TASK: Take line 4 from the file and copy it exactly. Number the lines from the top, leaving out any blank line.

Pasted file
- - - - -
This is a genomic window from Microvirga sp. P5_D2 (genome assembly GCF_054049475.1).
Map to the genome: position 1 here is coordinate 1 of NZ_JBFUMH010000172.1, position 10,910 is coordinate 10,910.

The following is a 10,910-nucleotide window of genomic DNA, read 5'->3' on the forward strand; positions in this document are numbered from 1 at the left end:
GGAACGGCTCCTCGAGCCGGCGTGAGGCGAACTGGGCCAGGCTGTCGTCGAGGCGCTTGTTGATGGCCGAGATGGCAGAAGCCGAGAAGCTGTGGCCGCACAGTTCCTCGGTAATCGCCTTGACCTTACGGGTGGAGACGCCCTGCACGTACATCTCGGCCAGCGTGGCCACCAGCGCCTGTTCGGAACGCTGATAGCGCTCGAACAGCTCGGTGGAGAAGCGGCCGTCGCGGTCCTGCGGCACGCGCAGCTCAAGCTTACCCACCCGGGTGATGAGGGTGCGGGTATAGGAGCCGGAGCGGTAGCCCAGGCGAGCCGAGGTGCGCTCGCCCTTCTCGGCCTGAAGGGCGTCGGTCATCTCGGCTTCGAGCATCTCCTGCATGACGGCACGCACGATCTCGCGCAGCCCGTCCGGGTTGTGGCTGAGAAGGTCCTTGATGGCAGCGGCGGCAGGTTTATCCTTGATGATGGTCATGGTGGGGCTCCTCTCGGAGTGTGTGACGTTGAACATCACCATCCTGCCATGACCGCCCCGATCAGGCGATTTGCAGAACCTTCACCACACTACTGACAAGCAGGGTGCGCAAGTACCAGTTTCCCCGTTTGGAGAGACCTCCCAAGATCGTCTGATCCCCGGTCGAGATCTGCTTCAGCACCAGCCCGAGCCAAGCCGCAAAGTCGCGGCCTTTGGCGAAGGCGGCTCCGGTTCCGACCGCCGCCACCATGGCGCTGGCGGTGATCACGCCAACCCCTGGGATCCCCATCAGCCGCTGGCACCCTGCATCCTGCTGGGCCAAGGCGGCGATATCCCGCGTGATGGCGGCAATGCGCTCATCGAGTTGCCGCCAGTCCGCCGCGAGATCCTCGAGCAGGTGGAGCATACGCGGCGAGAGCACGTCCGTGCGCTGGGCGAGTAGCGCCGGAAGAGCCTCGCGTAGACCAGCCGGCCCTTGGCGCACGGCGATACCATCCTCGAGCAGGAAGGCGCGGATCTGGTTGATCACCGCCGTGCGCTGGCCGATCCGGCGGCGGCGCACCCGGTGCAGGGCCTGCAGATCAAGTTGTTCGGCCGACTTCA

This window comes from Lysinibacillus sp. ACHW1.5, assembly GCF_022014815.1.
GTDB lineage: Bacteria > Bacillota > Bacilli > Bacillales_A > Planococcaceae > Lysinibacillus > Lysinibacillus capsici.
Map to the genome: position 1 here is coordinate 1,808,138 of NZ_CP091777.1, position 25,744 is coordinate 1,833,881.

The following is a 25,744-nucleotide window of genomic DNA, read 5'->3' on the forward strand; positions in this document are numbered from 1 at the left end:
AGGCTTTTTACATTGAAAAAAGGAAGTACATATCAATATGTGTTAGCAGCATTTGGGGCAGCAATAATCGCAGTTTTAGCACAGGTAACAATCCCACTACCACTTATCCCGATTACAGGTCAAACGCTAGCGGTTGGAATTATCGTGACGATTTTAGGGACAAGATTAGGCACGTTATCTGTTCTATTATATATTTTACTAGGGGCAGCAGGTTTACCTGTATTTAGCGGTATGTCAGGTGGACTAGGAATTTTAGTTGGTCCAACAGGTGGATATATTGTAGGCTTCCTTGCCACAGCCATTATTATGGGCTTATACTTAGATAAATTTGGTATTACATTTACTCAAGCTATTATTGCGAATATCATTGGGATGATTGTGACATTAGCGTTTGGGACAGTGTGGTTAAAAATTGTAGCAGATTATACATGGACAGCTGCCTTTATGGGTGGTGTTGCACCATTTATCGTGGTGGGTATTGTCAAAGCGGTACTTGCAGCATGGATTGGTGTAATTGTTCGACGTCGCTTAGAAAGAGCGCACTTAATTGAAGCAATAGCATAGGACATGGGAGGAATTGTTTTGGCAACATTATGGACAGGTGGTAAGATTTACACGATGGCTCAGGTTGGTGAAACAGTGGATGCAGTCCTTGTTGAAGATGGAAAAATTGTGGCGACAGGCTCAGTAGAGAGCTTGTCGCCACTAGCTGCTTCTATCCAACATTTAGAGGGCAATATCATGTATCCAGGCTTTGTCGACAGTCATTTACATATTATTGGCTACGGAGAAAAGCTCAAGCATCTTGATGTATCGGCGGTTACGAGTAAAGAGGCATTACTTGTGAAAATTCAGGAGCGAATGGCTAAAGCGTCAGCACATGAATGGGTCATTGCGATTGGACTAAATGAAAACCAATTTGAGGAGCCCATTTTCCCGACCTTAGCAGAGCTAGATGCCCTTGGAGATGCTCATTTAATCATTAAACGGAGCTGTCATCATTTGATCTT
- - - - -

GGAACGGCTCCTCGAGCCGGCGTGAGGCGAACTGGGCCAGGCTGTCGTCGAGGCGCTTGTTGATGGCCGAGATGGCAGAAGCCGAGAAGCTGTGGCCGCACAGTTCCTCGGTAATCGCCTTGACCTTACGGGTGGAGACGCCCTGCACGTACATCTCGGCCAGCGTGGCCACCAGCGCCTGTTCGGAACGCTGATAGCGCTCGAACAGCTCGGTGGAGAAGCGGCCGTCGCGGTCCTGCGGCACGCGCAGCTCAAGCTTACCCACCCGGGTGATGAGGGTGCGGGTATAGGAGCCGGAGCGGTAGCCCAGGCGAGCCGAGGTGCGCTCGCCCTTCTCGGCCTGAAGGGCGTCGGTCATCTCGGCTTCGAGCATCTCCTGCATGACGGCACGCACGATCTCGCGCAGCCCGTCCGGGTTGTGGCTGAGAAGGTCCTTGATGGCAGCGGCGGCAGGTTTATCCTTGATGATGGTCATGGTGGGGCTCCTCTCGGAGTGTGTGACGTTGAACATCACCATCCTGCCATGACCGCCCCGATCAGGCGATTTGCAGAACCTTCACCACACTACTGACAAGCAGGGTGCGCAAGTACCAGTTTCCCCGTTTGGAGAGACCTCCCAAGATCGTCTGATCCCCGGTCGAGATCTGCTTCAGCACCAGCCCGAGCCAAGCCGCAAAGTCGCGGCCTTTGGCGAAGGCGGCTCCGGTTCCGACCGCCGCCACCATGGCGCTGGCGGTGATCACGCCAACCCCTGGGATCCCCATCAGCCGCTGGCACCCTGCATCCTGCTGGGCCAAGGCGGCGATATCCCGCGTGATGGCGGCAATGCGCTCATCGAGTTGCCGCCAGTCCGCCGCGAGATCCTCGAGCAGGTGGAGCATACGCGGCGAGAGCACGTCCGTGCGCTGGGCGAGTAGCGCCGGAAGAGCCTCGCGTAGACCAGCCGGCCCTTGGCGCACGGCGATACCATCCTCGAGCAGGAAGGCGCGGATCTGGTTGATCACCGCCGTGCGCTGGCCGATCCGGCGGCGGCGCACCCGGTGCAGGGCCTGCAGATCAAGTTGTTCGGCCGACTTCA